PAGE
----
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In 2009, Rick Nash was awarded the NHL Foundation award which is given to the player “who applies the core values of (ice) hockey—commitment, perseverance and teamwork—to enrich the lives of people in his community.”

In the NHL writeup for why Nash was nominated for the award in 2009, it details the work he did in the Columbus community.

 Nash established the #61 Club to encourage students to make healthy choices and rewards those who do with tickets to Blue Jackets games. He donated $100,000 to The Ohio State University Athletics Department to endow a scholarship for a student-athlete and contributed $25,000 as a founding donor to the John H. McConnell Scholarship Fund, in memory of the team’s founder and majority owner.

He has contributed $15,000 annually for the past four years to Santa’s Silent Helpers, which helps families with children, single mothers and the elderly in Central Ohio who are experiencing financial difficulties.

Nash developed “Rick Bands,” which come in red for dedication, blue for believe and silver for character, and donates proceeds from their sale to the Columbus Blue Jackets Foundation to fight pediatric cancer, and to support education and children’s healthy and safety.

When the Ohio AAA Blue Jackets competed in the 2009 Quebec International Pee-Wee Hockey Tournament, Nash contributed $5,000 to help with family travel expenses.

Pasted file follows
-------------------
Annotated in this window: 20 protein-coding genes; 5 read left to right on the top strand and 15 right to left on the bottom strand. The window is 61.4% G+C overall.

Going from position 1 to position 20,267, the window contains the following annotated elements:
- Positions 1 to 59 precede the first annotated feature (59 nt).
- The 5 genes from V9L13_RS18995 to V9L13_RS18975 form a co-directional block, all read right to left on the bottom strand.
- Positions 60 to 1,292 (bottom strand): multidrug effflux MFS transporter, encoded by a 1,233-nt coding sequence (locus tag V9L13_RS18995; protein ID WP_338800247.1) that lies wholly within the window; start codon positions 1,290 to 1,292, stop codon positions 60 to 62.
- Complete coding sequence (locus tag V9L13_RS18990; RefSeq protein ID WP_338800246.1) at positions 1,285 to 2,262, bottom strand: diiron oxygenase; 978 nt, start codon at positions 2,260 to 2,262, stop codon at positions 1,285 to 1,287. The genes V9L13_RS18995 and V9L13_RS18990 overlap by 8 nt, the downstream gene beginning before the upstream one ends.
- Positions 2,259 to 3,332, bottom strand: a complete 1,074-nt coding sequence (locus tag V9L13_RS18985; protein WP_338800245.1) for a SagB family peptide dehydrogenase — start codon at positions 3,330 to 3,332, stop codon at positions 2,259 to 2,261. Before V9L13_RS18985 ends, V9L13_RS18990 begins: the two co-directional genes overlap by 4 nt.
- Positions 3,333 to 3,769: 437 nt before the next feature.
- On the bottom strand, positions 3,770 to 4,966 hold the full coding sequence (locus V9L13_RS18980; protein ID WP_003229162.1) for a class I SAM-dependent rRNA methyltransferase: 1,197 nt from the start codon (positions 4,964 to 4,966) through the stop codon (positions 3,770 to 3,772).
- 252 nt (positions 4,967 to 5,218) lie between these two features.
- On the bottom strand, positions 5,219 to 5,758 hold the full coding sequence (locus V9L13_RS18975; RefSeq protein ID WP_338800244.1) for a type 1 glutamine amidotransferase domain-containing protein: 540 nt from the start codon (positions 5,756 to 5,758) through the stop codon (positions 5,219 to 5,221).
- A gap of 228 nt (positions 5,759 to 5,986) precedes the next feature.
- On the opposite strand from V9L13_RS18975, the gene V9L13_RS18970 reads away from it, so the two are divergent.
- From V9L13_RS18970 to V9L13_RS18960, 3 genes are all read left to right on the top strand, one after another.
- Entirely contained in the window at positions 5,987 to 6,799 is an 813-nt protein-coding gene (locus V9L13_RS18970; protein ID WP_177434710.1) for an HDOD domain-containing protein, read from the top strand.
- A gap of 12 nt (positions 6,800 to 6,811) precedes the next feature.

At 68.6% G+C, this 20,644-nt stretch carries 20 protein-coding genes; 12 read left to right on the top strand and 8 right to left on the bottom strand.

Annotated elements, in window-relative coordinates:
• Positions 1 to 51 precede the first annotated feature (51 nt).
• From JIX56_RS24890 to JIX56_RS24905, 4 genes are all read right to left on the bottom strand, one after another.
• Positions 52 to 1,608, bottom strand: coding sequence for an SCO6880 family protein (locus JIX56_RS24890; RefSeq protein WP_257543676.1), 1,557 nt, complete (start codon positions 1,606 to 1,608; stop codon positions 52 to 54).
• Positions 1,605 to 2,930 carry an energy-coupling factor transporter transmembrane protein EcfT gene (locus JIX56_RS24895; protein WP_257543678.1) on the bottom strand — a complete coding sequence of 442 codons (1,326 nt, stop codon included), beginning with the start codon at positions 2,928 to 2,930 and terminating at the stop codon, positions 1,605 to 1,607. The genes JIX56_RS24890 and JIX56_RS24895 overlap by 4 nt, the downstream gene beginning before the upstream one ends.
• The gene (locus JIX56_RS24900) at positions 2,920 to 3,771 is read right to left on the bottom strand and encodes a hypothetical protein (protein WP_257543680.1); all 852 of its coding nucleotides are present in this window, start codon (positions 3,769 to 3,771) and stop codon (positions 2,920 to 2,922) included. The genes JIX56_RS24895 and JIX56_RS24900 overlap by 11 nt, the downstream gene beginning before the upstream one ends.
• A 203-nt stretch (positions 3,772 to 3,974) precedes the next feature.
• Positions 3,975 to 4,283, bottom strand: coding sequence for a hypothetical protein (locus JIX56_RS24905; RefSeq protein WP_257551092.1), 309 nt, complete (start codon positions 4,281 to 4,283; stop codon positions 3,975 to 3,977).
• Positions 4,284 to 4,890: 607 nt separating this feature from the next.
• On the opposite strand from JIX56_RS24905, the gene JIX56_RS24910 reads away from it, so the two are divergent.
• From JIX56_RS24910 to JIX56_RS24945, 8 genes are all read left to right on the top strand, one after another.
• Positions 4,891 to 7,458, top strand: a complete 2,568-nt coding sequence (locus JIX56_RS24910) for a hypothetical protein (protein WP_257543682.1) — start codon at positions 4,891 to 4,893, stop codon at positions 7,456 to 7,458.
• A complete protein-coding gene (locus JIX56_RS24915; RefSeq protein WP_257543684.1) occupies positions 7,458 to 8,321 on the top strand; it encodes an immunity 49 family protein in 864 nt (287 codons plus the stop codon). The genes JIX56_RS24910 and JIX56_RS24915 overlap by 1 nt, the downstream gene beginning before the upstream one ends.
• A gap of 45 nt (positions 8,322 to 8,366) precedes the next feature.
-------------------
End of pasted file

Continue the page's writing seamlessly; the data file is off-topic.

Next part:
Nash is the spokesman for several Blue Jackets’ charitable initiatives, including the Columbus Dispatch Newspapers in Education program; the Jackets for Jackets program that collected 1,200 winter coats, and the Time Warner Cable Adult Literacy Campaign.

The Dispatch added “He made regular visits to sick children at Nationwide Children’s Hospital. These were just the high-profile activities. Many of his good works were done quietly and without cameras present.”

Nash told the paper that his work in the community came after he had a talk with his dad around the time he was starting his rookie season “When things calmed down, my dad had a talk with me. He wanted me to understand that when you are given something, it’s important to give back. It’s a responsibility.”

When asked how he wanted to be remembered, Nash told the Dispatch “I want to be remembered as a good, honest player, someone who’s helped change people’s lives in the community and brought excitement to people’s lives.”

Adam Graves won the NHL Foundation award in 1999-2000.